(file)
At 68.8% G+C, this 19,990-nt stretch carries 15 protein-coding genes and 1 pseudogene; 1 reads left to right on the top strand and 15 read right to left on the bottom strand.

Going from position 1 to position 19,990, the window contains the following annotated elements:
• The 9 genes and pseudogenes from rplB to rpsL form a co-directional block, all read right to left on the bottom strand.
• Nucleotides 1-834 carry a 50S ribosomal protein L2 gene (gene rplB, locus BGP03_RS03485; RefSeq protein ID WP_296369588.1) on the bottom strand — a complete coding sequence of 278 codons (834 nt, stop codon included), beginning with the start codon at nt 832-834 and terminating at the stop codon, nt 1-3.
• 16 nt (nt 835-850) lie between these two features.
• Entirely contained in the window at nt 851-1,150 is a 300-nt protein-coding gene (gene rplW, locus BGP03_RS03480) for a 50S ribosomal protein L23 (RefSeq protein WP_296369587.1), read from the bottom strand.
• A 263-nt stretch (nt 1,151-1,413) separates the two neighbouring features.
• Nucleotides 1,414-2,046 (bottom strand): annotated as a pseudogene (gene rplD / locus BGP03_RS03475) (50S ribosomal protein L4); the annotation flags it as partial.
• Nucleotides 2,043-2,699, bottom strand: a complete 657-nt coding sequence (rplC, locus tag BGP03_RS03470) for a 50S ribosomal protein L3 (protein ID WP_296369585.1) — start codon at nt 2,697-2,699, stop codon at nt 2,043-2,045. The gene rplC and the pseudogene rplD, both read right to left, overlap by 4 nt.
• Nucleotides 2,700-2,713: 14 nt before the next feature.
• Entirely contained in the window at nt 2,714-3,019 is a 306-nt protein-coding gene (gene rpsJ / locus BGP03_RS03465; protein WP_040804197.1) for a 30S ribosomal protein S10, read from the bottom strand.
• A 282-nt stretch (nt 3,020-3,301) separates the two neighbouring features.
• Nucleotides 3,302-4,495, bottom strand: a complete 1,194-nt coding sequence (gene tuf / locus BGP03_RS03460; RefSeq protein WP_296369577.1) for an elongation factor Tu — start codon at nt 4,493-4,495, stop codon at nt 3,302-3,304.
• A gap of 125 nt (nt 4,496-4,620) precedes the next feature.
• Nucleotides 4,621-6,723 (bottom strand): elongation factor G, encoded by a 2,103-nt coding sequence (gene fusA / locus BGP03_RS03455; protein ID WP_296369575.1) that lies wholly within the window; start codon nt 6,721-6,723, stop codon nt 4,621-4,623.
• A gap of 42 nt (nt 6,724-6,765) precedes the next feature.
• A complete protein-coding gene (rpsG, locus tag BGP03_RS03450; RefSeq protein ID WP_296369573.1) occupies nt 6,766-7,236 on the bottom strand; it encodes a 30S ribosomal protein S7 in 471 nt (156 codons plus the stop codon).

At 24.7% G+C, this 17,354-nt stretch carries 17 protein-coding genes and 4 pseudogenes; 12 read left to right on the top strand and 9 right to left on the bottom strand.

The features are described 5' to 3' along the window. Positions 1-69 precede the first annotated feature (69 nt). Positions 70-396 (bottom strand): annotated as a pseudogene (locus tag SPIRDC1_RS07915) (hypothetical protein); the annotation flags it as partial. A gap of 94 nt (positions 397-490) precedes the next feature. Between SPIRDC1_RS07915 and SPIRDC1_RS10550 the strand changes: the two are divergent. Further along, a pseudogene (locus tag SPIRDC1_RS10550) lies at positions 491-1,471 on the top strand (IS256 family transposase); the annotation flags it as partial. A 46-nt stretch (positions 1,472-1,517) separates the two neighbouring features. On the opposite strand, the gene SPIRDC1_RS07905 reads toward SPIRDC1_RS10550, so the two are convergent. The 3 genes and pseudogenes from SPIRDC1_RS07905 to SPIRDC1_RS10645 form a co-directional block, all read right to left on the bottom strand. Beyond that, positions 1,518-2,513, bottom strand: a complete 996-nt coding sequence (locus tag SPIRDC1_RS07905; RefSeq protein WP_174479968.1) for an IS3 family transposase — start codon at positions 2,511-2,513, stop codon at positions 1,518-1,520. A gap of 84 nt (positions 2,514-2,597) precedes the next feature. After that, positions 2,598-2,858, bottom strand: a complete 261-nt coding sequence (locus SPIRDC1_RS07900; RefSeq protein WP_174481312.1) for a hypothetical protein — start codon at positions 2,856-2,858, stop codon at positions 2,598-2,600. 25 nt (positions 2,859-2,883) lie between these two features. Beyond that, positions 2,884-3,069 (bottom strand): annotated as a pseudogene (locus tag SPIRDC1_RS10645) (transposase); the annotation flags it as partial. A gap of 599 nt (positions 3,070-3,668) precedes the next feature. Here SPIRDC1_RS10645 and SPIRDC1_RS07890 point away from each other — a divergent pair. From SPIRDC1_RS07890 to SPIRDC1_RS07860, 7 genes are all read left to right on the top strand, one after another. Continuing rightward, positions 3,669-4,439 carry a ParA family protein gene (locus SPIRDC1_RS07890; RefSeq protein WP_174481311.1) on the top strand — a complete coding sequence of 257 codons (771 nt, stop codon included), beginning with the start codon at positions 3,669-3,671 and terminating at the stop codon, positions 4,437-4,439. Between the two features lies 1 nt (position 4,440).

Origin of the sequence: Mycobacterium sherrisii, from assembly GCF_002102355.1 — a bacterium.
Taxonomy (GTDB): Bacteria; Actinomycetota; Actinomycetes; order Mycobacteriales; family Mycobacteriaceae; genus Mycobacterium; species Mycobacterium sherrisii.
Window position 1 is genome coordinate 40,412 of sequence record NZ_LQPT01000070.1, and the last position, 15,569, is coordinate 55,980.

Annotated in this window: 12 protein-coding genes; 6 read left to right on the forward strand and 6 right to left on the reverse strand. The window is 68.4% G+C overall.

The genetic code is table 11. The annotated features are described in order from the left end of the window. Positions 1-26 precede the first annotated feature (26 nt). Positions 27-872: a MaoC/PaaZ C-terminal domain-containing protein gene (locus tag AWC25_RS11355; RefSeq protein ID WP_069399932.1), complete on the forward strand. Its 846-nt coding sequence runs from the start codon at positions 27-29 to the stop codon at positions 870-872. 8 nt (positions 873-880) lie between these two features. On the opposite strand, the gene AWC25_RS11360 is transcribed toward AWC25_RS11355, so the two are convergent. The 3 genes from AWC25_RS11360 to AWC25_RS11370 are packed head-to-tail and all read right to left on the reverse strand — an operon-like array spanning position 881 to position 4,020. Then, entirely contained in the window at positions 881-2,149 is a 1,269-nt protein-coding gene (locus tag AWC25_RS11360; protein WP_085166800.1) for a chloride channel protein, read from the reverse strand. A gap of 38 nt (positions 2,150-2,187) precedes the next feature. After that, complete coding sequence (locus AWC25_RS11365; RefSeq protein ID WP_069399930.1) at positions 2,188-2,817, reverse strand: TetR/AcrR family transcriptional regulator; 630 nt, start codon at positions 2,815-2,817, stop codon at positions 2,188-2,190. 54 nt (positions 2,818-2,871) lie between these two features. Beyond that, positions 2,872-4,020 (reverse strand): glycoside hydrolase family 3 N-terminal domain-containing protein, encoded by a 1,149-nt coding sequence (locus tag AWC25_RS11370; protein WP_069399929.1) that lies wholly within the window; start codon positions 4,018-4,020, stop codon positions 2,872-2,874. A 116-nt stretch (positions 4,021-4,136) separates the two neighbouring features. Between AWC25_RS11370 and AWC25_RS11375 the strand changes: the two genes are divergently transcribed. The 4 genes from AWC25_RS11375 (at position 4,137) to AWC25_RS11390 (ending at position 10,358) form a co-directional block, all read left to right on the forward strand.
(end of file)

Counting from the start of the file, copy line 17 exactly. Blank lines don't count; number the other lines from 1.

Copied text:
• A complete protein-coding gene (rpsG, locus tag BGP03_RS03450; RefSeq protein ID WP_296369573.1) occupies nt 6,766-7,236 on the bottom strand; it encodes a 30S ribosomal protein S7 in 471 nt (156 codons plus the stop codon).